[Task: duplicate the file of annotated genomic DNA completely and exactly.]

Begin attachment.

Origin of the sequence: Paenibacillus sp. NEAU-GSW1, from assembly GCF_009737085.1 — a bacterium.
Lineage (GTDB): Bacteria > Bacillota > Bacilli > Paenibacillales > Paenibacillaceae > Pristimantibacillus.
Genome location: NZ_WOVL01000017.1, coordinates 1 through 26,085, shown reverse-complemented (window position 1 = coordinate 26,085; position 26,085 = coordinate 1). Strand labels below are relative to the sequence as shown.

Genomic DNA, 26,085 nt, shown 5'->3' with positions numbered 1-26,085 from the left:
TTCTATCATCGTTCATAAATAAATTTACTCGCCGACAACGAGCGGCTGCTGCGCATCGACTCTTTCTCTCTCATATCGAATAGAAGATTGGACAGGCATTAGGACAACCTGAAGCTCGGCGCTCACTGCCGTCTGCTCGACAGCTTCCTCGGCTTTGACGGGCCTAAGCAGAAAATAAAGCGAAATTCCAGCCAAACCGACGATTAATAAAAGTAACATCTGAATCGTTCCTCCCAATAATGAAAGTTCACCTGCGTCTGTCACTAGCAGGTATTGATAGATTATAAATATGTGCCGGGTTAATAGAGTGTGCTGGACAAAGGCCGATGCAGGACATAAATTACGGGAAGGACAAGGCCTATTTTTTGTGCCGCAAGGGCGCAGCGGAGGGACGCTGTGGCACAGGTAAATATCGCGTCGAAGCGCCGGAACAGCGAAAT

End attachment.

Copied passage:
Origin of the sequence: Paenibacillus sp. NEAU-GSW1, from assembly GCF_009737085.1 — a bacterium.
Lineage (GTDB): Bacteria > Bacillota > Bacilli > Paenibacillales > Paenibacillaceae > Pristimantibacillus.
Genome location: NZ_WOVL01000017.1, coordinates 1 through 26,085, shown reverse-complemented (window position 1 = coordinate 26,085; position 26,085 = coordinate 1). Strand labels below are relative to the sequence as shown.

Genomic DNA, 26,085 nt, shown 5'->3' with positions numbered 1-26,085 from the left:
TTCTATCATCGTTCATAAATAAATTTACTCGCCGACAACGAGCGGCTGCTGCGCATCGACTCTTTCTCTCTCATATCGAATAGAAGATTGGACAGGCATTAGGACAACCTGAAGCTCGGCGCTCACTGCCGTCTGCTCGACAGCTTCCTCGGCTTTGACGGGCCTAAGCAGAAAATAAAGCGAAATTCCAGCCAAACCGACGATTAATAAAAGTAACATCTGAATCGTTCCTCCCAATAATGAAAGTTCACCTGCGTCTGTCACTAGCAGGTATTGATAGATTATAAATATGTGCCGGGTTAATAGAGTGTGCTGGACAAAGGCCGATGCAGGACATAAATTACGGGAAGGACAAGGCCTATTTTTTGTGCCGCAAGGGCGCAGCGGAGGGACGCTGTGGCACAGGTAAATATCGCGTCGAAGCGCCGGAACAGCGAAAT